Teenage sui­cide is re­ally dif­fi­cult to pre­dict: Ma­chines could fill that gap

The best apps will have pre­dic­tive ma­chine learn­ing al­go­rithms

The East African - - OUTLOOK - By PETER HOLLEY The Washington Post

In any given week, Ben Crotte, a be­havioural health ther­a­pist at Chil­dren’s Home of Cincin­nati in the US, speaks to dozens of stu­dents in need of an out­let. Their chal­lenges run the ado­les­cent gamut, from mi­nor stress about an up­com­ing test to se­vere de­pres­sion, so­cial iso­la­tion and bul­ly­ing.

Amid the flood of con­ver­sa­tions, meet­ings and paperwork, the chal­lenge for Crotte — and men­tal health pro­fes­sion­als ev­ery­where — is sep­a­rat­ing hope­less ex­pres­sions of pain and suf­fer­ing from cru­cial warn­ing signs that sug­gest a stu­dent is at risk for com­mit­ting sui­cide.

It’s a daunt­ing, high-pres­sure task, which ex­plains why Crotte was will­ing to add an­other po­ten­tially use­ful tool to his di­ag­nos­tic kit: An app that uses an al­go­rithm to an­a­lyse speech and de­ter­mine whether some­one is likely to take their own life. Its name: “Spread­ing Ac­ti­va­tion Mo­bile” or “SAM.”

“Los­ing a child is my worst night­mare, and we all live with the fear that we might miss some­thing,” Crotte said, re­fer­ring to men­tal health pro­fes­sion­als who work in ed­u­ca­tion. “Some­times we have to go with our gut to make a de­ci­sion, so this is one more tool to help me make a fi­nal de­ter­mi­na­tion about some­one’s health.”

SAM is be­ing tested in a hand­ful of Cincin­nati schools this year and ar­rives at a time when re­searchers across the coun­try are de­vel­op­ing new forms of ar­ti­fi­cial in­tel­li­gence that may for­ever change the way men­tal health is­sues are di­ag­nosed and treated.

“Tech­nol­ogy is here to stay, and if we can use it to pre­vent sui­cide, we should do that,” said physi­cian Jill Harkavy-fried­man, vice pres­i­dent of re­search at the Amer­i­can Foun­da­tion for Sui­cide Pre­ven­tion.

There are thou­sands of apps ded­i­cated to im­prov­ing men­tal health, but ex­perts say the most promising will be­gin to in­cor­po­rate pre­dic­tive ma­chine learn­ing al­go­rithms into their de­sign. By analysing a pa­tient’s lan­guage, emo­tional state and so­cial me­dia foot­print, th­ese al­go­rithms will be able to as­sem­ble in­creas­ingly ac­cu­rate, pre­dic­tive por­traits of pa­tients us­ing data that is far be­yond the reach of even the most ex­pe­ri­enced clin­i­cians.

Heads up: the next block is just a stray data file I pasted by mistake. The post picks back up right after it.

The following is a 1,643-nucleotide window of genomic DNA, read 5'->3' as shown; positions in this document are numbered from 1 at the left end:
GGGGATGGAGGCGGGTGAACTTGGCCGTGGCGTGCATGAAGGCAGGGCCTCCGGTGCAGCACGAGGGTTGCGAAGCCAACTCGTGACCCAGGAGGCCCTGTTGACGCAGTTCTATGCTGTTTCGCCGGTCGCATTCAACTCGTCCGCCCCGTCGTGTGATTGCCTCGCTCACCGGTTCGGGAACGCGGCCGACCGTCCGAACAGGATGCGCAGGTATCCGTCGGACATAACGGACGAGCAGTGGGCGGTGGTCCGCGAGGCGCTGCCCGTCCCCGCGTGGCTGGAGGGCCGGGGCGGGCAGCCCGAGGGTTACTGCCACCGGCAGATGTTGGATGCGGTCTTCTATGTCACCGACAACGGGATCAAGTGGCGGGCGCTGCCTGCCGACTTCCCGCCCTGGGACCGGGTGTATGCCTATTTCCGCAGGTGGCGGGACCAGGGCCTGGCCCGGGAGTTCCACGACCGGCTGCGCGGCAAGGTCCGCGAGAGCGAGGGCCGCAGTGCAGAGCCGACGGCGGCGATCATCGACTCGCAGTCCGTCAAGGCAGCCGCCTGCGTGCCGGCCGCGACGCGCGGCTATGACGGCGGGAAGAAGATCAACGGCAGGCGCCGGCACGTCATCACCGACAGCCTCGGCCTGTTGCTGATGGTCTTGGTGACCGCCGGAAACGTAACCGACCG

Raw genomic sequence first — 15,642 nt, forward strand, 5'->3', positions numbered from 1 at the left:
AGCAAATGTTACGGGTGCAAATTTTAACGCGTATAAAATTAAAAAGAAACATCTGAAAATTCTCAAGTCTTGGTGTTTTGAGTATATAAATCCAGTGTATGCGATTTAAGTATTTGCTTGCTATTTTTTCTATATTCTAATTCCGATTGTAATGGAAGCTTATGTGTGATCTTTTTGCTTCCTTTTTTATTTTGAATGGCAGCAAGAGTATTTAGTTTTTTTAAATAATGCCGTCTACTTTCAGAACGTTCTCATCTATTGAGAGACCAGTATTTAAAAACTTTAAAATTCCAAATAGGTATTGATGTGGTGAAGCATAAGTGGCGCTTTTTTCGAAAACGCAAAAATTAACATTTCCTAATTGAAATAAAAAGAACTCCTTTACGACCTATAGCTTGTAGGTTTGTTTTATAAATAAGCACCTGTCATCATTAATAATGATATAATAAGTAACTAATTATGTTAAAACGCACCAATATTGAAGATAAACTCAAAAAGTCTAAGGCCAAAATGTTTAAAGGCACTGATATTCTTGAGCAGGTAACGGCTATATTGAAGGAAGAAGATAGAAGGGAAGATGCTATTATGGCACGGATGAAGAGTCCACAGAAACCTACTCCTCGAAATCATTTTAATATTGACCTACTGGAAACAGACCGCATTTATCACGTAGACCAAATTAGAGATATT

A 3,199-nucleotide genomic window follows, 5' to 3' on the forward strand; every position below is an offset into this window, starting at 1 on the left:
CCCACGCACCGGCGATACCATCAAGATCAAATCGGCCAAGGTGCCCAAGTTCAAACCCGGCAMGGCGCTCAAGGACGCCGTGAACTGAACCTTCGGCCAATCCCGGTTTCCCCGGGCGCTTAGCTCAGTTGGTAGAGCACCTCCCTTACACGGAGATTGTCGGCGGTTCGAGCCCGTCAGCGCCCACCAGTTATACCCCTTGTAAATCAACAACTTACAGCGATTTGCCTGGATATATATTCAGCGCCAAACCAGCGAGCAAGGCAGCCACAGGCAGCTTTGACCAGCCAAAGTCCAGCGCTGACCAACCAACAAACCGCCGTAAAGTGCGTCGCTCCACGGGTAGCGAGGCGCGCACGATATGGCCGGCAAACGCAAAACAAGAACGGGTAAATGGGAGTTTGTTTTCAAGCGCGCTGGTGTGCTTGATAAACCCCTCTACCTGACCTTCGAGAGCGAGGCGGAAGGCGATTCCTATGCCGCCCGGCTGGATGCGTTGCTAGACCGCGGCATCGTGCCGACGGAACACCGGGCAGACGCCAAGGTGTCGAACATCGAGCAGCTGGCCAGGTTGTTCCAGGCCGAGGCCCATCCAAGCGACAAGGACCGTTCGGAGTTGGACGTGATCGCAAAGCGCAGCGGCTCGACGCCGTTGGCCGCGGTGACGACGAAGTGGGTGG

“A ma­chine will find 100 other pieces of data that your phone has ac­cess to that you wouldn’t be able to mea­sure as a psy­chi­a­trist or gen­eral prac­ti­tioner,” said Chris Dan­forth, a Univer­sity of Ver­mont re­searcher who helped de­velop an al­go­rithm that can spot signs of de­pres­sion by analysing so­cial me­dia posts.

Us­ing data from more than 5,000 adult pa­tients with a po­ten­tial for self-harm, Colin Walsh, a data sci­en­tist at Van­der­bilt Univer­sity Med­i­cal Cen­tre, also cre­ated ma­chine-learn­ing al­go­rithms that pre­dict the like­li­hood that some­one will at­tempt sui­cide within the next week. The risk de­tec­tion is based on such in­for­ma­tion as the pa­tient’s age, gen­der, med­i­ca­tions and prior di­ag­noses.

Dan­forth’s al­go­rithm — which he de­vel­oped with Har­vard re­searcher An­drew Reece — can spot signs of de­pres­sion by analysing the tone of a pa­tient’s In­sta­gram feed. The pair cre­ated a sec­ond al­go­rithm that pin­points the rise and fall of some­one’s men­tal ill­ness by scan­ning the lan­guage, word count, speech pat­terns and de­gree of ac­tiv­ity on their Twit­ter feed.

“The dom­i­nant con­trib­u­tor to the dif­fer­ence be­tween de­pressed and healthy classes was an in­crease in us­age of neg­a­tive words by the de­pressed class, in­clud­ing ‘don’t,’ ‘no,’ ‘not,’ ‘mur­der,’ ‘death,’ ‘never’ and ‘sad,’” the re­searchers wrote in their lat­est study iden­ti­fy­ing men­tal ill­ness on Twit­ter. “The sec­ond largest con­trib­u­tor was a de­crease in pos­i­tive lan­guage by the de­pressed class, rel­a­tive to the healthy class, in­clud­ing fewer ap­pear­ances of ‘photo,’

Tech­nol­ogy is here to stay, and if we can use it to pre­vent sui­cide, we should do that.” Jill Harkavyfried­man, Amer­i­can Foun­da­tion for Sui­cide Pre­ven­tion

Pic­ture: File

Re­searchers are de­vel­op­ing new forms of ar­ti­fi­cial in­tel­li­gence that may for­ever change the way men­tal health is­sues are di­ag­nosed and treated.

Newspapers in English

Newspapers from Kenya

© PressReader. All rights reserved.